I love my weekends in Malaysia. I work hard all week to get here, and I treasure the time to relax, loaf around the apartment, get things sorted out for the coming week, get some marking done if I have to, read a little, watch some telly, go for a swim, play my guitar or cruise some malls with Pam. It is all good. The climate here is 32 degrees every day, so you don’t have to bundle up or think about how to deal with the cold; you can just stroll out in your shirtsleeves pretty much any day of the year.

On Sundays we go to church at the Damansara Utama Methodist Church in Petaling Jaya. Yeah, we debated a bit about the whole Methodist thing ourselves, but having had a long look at a number of churches in KL, it is the best that we have found. Pastor Daniel Ho is a leader in the Malaysia Christian church and the founder of the church he still pastors. About 1,000 attend weekly, more on special occasions. The church has 200 cell groups and a pastoral staff of 16. They support 200 missionaries in SouthEast Asia, with a focus on Nepal, Myanmar (Burma) and Cambodia. It is the later connection that drew us to this church.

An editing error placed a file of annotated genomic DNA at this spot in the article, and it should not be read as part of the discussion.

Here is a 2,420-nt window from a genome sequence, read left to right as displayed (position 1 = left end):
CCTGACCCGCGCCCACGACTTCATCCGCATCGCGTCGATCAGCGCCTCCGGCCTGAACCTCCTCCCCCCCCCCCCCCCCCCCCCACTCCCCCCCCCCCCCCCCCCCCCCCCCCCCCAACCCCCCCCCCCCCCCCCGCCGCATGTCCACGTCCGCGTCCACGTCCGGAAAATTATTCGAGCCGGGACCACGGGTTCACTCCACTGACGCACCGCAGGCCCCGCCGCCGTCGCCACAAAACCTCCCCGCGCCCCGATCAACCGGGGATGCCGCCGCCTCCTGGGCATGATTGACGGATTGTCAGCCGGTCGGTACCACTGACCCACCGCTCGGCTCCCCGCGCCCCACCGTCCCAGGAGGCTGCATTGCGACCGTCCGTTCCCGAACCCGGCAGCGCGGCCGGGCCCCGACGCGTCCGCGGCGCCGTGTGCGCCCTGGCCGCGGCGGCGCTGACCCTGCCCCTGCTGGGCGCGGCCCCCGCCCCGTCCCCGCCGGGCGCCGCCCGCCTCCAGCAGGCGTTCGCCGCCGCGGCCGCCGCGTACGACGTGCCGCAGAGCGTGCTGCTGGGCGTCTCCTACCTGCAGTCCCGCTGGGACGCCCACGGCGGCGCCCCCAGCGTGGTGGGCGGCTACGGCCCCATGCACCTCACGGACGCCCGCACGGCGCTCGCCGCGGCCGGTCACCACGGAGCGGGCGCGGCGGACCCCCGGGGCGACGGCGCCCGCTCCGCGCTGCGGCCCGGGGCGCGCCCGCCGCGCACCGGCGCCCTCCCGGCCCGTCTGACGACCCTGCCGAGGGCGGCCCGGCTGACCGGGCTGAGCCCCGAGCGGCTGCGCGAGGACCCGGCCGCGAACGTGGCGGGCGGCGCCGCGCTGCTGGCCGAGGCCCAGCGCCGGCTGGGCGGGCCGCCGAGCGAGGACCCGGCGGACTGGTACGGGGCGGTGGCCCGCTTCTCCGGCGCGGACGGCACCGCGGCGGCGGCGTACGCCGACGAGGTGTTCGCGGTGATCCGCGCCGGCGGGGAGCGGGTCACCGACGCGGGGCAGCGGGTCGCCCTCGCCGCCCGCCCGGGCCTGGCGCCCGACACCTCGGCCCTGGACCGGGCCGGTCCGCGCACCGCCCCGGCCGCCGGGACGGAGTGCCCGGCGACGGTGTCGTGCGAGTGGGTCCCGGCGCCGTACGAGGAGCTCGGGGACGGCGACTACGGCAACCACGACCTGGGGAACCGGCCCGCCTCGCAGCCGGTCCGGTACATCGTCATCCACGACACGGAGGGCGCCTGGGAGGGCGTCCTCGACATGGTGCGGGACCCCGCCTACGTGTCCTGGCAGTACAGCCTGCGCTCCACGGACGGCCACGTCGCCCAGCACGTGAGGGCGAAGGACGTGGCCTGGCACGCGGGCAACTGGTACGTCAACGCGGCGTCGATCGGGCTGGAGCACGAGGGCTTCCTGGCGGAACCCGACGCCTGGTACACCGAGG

We don’t have a car, so for a while we attended a church in the local hotel. The people were lovely, but the church was essentially an outreach post, and the messages pretty basic. With regrets we felt we had to move on. Our present church is 15 minutes away by car, which when we came to Malaysia was almost insurmountable. But recently the government has cracked down on the taxi industry, insisting that they use the meter or face a $100 fine if they are caught. What used to cost us $20 to get to church and back – if you could find a cab to do it for that price – has now been reduced to $7 return and no hassling over the price.

This morning the service featured two pastors from Cambodia that the church supports. They spoke of their ministry in a very difficult province of that country, noted for its thieves and alcoholics. Starting at scratch, the work has now expanded to a significant Christian witness. Those who don’t know these pastors by name, simply call them Jesus. There was also a call for the Christians in Malaysia to confront Islam and Buddhism with knowledge and understanding by Pastor Ho, who has served as chairman of the evangelical churches of Malaysia.

After church I walk the few meters to the nearest mall – there is always a nearest mall in this city – and get myself a chai tea latte before catching a cab home again. There is a Jaya grocery store in that mall, so Pam and I will sometimes pick up a few groceries before we head back to the cool of our condo for lunch. I am grateful for the church of Jesus Christ in this country, and admire the faithful Christians who serve Him here and throughout the region. It is a privilege to worship with fellow believers on the other side of the globe and know that the God of heaven hears us in whatever language we choose to praise Him.